There are other signs of momentum for LGBT nondiscrimination generally and the FCWA specifically. In mid-March, the FCWA took the title of the bill with the most co-sponsors during the 2019 session, though it’s since been overtaken.

Also in March the Public Religion Research Institute—a nonprofit, nonpartisan organization that conducts research at the intersection of policy and religion—released new research showing that a 68 percent supermajority of Floridians want the law to protect their LGBT neighbors from discrimination in housing, employment and public places, which the FCWA would do. These new findings complement November 2018 research from Small Business Majority that found “69 percent of small business owners in Florida believe business owners should not be permitted to deny goods or services to LGBT persons based on an owner’s religious beliefs.”

And at the beginning of the year, Florida Department of Agriculture and Consumer Services (DOACS) Commissioner Nikki Fried announced she would go beyond the 1992 Civil Rights Act to protect her department’s 4,000 employees from discrimination based on their gender identity or sexual orientation. The FCWA would extend the protections of the 1992 Civil Rights Act to all LGBT Floridians and visitors.

However, despite this momentum from lawmakers the FCWA has not secured the support among legislative leadership that it needs to move.

But while the state has failed to update Florida’s nondiscrimination laws to protect LGBT people from discrimination, 12 counties and 30 municipalities—covering 60 percent of Florida’s population—have passed local laws that grant these protections. However, these still create a patchwork where employees and their families could be subjected to discrimination if they live in a neighboring city or county from their workplace without a local HRO.

That’s why members of Florida Competes, including 12 Fortune 500 companies like AT&T, Citrix, CSX, Darden Restaurants, Marriott, NextEra Energy, Office Depot, Raymond James, Tech Data, Uber, Walt Disney World Resort and Wells Fargo, have these protections as corporate policy.

Now, lawmakers need to take action to ensure employees, customers and their families are protected in all workplaces and in all communities by passing the FCWA.

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The Florida Competitive Workforce Act Has A Record Number of Co-Sponsors

April 5, 2019 by admin

For Immediate Release: Friday, April 5, 2019
Contact: Christina Johnson, 850.391.5040, [email protected]

(TALLAHASSEE, Fla.) – The Florida Competitive Workforce Act (FCWA), SB 430/HB 485, reached a record-breaking 73 co-sponsors this week. The Florida Competes coalition thanks Republican Representatives Rep. Chip LaMarca (R-Lighthouse Point) and Ana Maria Rodriguez (R-Doral), for helping push the FCWA over the threshold. This is the highest number of co-sponsors the Florida Competitive Workforce Act has received before the Florida Legislature. With the unprecedented number of bipartisan lawmakers, it is time for the bill to be considered before the Legislature.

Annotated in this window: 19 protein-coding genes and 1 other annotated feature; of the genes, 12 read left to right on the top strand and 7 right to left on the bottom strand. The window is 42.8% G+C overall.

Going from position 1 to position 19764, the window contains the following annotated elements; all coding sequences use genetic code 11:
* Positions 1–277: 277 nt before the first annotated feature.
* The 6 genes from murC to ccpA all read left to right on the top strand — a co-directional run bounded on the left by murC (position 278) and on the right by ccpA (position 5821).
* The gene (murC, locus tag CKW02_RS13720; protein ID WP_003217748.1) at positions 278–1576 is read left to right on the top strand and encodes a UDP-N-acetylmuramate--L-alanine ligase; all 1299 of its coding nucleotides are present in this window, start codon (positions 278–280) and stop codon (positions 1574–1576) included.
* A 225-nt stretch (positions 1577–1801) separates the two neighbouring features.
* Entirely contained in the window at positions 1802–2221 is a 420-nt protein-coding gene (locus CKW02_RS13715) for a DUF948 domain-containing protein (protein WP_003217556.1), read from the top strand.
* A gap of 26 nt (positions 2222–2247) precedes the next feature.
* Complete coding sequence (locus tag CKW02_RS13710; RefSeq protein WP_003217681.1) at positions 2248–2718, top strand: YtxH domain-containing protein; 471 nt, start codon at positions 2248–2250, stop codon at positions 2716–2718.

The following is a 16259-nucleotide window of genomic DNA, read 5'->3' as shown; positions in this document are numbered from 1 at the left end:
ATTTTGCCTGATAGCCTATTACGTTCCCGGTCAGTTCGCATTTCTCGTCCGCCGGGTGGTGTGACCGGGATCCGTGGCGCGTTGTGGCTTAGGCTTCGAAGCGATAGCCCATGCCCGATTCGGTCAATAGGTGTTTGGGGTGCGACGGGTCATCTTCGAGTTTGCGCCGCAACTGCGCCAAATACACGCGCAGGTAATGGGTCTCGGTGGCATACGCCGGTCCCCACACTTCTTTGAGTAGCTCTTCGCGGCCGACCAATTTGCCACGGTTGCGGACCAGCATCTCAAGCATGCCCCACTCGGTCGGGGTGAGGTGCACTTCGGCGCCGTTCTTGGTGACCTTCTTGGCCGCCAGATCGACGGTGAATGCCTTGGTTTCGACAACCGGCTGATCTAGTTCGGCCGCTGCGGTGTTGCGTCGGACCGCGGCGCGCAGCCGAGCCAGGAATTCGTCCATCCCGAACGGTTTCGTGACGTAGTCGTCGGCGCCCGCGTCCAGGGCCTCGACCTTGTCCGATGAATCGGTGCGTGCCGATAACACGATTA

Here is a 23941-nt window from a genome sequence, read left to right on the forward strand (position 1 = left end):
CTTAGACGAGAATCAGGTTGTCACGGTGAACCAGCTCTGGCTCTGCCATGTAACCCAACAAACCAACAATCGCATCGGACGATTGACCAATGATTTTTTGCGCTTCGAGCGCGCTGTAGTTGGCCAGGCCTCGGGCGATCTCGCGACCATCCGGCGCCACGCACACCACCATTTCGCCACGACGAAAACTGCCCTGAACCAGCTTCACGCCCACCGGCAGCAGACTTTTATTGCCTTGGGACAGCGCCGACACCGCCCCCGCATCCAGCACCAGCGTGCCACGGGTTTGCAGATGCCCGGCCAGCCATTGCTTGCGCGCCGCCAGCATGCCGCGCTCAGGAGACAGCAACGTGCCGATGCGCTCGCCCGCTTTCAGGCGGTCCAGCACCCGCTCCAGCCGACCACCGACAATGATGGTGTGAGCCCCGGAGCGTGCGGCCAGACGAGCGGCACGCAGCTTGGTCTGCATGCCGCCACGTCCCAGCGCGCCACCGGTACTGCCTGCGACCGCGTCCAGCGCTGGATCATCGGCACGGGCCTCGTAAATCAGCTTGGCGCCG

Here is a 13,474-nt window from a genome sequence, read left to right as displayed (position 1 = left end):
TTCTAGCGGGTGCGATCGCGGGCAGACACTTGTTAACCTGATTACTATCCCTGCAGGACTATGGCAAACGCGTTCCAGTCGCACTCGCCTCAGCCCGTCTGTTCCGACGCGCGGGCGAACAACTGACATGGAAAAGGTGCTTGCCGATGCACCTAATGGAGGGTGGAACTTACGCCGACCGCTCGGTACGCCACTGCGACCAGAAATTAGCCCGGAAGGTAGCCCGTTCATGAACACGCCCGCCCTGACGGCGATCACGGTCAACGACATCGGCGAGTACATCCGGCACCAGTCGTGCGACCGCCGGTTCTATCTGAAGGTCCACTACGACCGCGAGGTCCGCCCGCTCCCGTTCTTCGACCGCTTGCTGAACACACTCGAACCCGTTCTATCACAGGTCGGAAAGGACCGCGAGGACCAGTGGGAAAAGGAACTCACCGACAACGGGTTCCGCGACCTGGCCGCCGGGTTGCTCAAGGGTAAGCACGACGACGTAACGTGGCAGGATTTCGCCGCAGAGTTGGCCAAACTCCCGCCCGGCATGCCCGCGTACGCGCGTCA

“As a Broward County Commissioner, I strongly supported our Human Rights Ordinance to protect everyone in our workplace, said Rep. LaMarca. “As a State Representative, I will continue to protect all Floridians from any type of discrimination.”

“The Competitive Workforce Act mirrors the best practices in hiring among Fortune 500 companies, 83 percent of which provide fully inclusive protections based on sexual orientation and gender identity,” said Rep. Rodriguez. “This legislation is pro-business and would do nothing more than enhance Florida’s corporate standing in our global economy.”

Currently, House Bill 485 has 56 sponsors and co-sponsors, and Senate Bill 430 has 17 sponsors and co-sponsors – 73 total sponsors and co-sponsors. Passage of the FCWA would not only allow for Florida to remain competitive in a global marketplace, it sends a strong message that Floridians value inclusion, equality and diversity. Sen. Darryl Rouson (D-St. Petersburg), Rep. Jackie Toledo (R-Tampa) and Rep. Jennifer Webb (D-St. Petersburg) are prime sponsors of the anti-discrimination measure, which simply expands the 1992 Florida Civil Rights Act to include nondiscrimination protections for sexual orientation and gender identity in the workplace and in public housing and accommodations.

“The Florida Competitive Workforce Act makes it clear that all Florida citizens merit equal rights in employment, public housing and accommodations in order to flourish in a global marketplace,” said Rep. Toledo. “When we look at best practices in business, we look to companies that are advanced, lucrative and have the best employees. That’s why so many major employers in Florida have established nondiscrimination policies at their companies and support the FCWA.”

“Carlton Fields is an ardent supporter of the Florida Competes coalition, which is comprised of both small and large Florida businesses and employers who recognize the importance of protecting LGBT individuals from discrimination,” said Marti Chumbler, attorney with Carlton Fields. “The call from business is clear – Florida’s LGBT community deserves an equal chance at employment, housing, and public accommodations. Florida’s economy, and the ability to attract qualified employees, is at a severe disadvantage without this legislation.”